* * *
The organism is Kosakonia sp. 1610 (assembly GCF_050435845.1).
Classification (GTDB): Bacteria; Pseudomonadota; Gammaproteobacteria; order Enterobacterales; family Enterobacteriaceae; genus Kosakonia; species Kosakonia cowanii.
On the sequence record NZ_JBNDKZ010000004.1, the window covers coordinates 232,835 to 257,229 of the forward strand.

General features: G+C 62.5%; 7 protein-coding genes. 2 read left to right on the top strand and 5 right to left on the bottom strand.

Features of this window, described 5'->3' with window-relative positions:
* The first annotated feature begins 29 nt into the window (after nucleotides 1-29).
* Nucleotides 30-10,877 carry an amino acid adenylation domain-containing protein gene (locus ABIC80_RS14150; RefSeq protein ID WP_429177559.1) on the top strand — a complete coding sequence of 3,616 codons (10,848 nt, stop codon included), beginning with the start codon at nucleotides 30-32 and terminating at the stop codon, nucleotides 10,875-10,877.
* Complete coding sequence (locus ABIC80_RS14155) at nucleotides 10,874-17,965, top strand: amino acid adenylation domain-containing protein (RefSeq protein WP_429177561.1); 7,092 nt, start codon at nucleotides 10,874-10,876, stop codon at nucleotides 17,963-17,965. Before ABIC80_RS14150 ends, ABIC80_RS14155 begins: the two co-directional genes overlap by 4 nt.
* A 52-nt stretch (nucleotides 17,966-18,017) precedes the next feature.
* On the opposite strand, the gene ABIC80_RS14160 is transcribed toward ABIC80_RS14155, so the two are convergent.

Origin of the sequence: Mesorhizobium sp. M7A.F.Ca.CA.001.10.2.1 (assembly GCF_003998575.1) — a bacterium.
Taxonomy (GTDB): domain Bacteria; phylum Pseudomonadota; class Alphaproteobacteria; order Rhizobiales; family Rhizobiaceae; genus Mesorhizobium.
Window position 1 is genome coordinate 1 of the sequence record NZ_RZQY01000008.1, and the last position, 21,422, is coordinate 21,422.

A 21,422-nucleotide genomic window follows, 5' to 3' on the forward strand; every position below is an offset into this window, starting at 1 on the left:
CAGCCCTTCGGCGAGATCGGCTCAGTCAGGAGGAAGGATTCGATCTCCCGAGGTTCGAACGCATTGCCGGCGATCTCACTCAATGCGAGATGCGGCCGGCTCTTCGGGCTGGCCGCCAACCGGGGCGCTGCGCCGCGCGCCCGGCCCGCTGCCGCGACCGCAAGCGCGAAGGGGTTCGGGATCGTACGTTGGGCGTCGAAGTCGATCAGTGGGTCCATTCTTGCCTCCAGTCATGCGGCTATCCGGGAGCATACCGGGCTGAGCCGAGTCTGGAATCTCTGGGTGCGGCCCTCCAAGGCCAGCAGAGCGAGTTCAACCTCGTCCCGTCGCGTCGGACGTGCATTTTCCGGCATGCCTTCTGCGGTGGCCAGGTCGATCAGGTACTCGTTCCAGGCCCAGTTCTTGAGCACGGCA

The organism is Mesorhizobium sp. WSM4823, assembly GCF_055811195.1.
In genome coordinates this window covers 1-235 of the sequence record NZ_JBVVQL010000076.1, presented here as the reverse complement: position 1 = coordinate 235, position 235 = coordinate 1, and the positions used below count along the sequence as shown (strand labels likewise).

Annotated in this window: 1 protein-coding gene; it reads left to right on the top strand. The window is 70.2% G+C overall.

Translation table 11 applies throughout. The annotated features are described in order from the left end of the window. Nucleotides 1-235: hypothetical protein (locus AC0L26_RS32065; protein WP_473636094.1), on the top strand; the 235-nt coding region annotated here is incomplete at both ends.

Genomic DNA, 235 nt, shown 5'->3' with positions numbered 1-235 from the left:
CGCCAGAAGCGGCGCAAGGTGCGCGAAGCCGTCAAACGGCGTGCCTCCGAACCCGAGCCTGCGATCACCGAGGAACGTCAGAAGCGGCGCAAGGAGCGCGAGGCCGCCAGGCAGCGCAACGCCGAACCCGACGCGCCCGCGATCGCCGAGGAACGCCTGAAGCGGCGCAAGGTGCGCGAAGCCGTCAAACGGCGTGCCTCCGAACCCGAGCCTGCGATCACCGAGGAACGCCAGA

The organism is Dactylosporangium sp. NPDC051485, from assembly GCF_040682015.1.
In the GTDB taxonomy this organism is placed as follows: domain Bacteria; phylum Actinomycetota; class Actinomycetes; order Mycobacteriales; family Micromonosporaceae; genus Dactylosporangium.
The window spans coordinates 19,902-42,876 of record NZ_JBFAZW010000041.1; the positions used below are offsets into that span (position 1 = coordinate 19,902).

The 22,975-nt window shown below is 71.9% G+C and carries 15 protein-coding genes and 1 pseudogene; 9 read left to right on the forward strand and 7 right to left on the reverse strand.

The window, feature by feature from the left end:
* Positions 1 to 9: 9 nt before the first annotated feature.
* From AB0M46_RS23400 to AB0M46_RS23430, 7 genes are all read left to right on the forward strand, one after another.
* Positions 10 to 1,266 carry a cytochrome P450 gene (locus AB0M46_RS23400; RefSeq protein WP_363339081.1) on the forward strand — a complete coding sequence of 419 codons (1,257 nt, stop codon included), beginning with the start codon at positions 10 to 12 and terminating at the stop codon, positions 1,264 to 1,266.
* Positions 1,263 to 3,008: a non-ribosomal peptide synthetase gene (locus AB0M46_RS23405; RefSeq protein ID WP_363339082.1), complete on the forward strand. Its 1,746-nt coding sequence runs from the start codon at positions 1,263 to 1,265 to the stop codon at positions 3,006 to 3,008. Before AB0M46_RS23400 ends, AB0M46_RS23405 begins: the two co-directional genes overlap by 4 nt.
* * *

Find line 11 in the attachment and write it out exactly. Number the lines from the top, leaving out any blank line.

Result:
Origin of the sequence: Mesorhizobium sp. M7A.F.Ca.CA.001.10.2.1 (assembly GCF_003998575.1) — a bacterium.